Blog | Angela Gifford

The Unsustainable Care Sector


Once again in the last few weeks UK newspapers have the story of another domiciliary care agency pulling out of a local Government contract for home care. The reason quite simply is that the rates paid to the care provider do not cover the costs of providing care in a large rural area. (In this latest area, this is the second care provider to hand back their council contract). The result is that care workers have uncertainty of employment and they have to hope a new provider will be found who may take them on. The recipients of the care service, many of whom will be older people, will have an anxious and unsettling time and will need to go through the aggravation of being ‘signed in’ to a new provider, no one wins.

Regularly, I receive details of domiciliary care agencies up for sale. Care organisations who are getting out of the market place. One sales sheet sent a couple of weeks ago also gave information about how long the agencies on the sheet have been up for sale, not sure why this was published as it sent a clear message that those care organisations that have most of their turnover based on Government subsidized care packages are not selling.

For care providers with most of their client base in the private, fee paying sector, the success of their care business is in their own hands. If they provide services their clients want at a price that is agreed then they will flourish. If their service falls below their client’s expectations then the business will eventually fail as there will be other providers eager to take their customers on.
If they respect and treat their care workers well, pay them appropriately then they will attract and retain them. If they only have low pay rates to offer to their care workers, recruitment and retention of staff is difficult.

Many Government subsidized clients are suffering as they receive a lower quality level of care e.g. missed visits, too many different care workers in their home, reduced hours of care, untrained care workers, care workers without statutory checks being made, etc. Short cuts are taken, care workers leaving a few minutes early so they can get to their next client, the visit to each older or disabled person becomes task orientated only, no time to have a chat, the true quality of care drops, care workers become demoralised at the low pay rate and conditions of work and care homes find they cannot afford to take state funded residents, which leaves many with empty beds which are a financial liability.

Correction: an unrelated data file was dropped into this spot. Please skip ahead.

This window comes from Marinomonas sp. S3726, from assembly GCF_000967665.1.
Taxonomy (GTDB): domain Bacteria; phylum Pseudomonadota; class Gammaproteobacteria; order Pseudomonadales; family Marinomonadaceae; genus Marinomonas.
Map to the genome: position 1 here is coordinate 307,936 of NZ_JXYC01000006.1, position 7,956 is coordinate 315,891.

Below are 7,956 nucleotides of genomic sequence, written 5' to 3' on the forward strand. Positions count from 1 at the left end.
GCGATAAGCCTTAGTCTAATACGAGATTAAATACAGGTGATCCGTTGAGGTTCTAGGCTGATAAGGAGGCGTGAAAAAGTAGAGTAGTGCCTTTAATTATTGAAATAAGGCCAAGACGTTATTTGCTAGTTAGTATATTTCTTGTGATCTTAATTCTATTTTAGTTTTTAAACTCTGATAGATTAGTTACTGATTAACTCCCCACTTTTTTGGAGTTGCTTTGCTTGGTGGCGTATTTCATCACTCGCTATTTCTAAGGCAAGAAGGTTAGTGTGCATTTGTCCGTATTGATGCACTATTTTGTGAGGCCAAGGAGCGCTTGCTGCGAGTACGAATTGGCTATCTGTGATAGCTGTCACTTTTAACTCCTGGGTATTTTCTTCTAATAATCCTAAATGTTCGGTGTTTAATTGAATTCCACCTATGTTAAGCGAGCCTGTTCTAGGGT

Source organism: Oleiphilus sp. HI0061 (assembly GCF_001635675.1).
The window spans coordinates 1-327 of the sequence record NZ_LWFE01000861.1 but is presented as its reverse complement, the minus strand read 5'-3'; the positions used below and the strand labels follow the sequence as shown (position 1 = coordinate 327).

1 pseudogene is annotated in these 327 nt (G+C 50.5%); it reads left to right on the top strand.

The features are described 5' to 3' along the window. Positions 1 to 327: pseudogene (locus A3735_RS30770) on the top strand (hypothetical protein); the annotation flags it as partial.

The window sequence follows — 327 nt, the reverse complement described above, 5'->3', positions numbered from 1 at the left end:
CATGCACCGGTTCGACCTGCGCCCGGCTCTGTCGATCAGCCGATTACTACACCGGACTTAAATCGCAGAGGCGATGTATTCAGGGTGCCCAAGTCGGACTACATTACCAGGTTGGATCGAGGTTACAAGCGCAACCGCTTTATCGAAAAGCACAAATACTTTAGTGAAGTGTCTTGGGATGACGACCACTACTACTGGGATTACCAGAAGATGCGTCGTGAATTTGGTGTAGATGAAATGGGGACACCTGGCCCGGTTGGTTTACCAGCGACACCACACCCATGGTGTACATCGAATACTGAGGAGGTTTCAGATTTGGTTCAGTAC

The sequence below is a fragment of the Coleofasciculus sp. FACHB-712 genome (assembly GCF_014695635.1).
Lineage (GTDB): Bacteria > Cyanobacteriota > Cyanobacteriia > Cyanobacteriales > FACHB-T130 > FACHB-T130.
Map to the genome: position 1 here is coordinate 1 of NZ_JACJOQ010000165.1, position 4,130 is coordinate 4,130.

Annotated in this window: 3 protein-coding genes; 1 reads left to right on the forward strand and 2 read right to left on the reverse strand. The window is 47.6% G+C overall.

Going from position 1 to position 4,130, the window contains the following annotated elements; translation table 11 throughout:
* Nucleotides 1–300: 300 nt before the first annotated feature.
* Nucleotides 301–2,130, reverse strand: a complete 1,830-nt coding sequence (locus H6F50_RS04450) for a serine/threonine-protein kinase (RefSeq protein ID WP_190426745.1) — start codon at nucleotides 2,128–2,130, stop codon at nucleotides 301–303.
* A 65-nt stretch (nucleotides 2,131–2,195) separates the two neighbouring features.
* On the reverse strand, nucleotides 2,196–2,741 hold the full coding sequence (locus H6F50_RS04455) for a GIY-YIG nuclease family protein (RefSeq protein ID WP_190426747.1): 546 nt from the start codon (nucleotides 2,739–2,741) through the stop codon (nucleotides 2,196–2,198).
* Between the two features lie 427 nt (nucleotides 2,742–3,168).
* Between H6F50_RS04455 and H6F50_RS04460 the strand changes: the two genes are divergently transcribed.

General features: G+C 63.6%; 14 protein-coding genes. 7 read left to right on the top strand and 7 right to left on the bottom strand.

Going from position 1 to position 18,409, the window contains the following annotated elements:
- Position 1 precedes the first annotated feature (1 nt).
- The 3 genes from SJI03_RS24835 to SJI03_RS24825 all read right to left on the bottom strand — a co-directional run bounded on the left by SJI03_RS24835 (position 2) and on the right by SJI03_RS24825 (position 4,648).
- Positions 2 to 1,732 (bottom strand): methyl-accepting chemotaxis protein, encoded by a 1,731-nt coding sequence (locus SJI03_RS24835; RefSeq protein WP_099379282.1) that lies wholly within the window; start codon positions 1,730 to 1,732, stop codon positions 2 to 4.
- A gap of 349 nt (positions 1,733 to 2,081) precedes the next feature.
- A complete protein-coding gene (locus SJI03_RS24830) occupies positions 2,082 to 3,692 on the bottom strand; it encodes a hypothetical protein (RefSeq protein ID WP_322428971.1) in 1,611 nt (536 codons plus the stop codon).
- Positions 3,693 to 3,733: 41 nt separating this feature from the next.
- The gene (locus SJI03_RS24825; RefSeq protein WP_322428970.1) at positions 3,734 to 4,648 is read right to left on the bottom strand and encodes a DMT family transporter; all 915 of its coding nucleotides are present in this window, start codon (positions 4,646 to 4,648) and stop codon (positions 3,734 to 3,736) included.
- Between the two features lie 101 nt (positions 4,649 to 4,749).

The care system’s problem is financial and unless a financial solution is found, as the aging population increases, the situation will continue to get worse. The NHS and Community Care Act 1990 heralded a new beginning of optimism for both older and disabled people but this optimism has now long gone. Eligibility for state funded care now means that people who used to receive some care if they had low or moderate care needs are now unlikely to be deemed eligible to receive it. Some individuals who had been assessed as requiring a number of hours of care have now been re-assessed and as result the hours of care provided reduced.

The lack of sufficient funding in the care sector is leading to a second class care system for many whilst those fortunate enough to be able to pay for their own care can purchase the quality services of choice.

Ring fenced ‘care’ taxation has been offered as a possible solution and suggestions are made that families need to contribute more towards taking responsibility for their older members both in practical and financial terms including contributing to the cost of their relative’s care service. The reality is that somewhere a solution has to be found.


By:  Angela E Gifford
Posted:  13 Dec 2016


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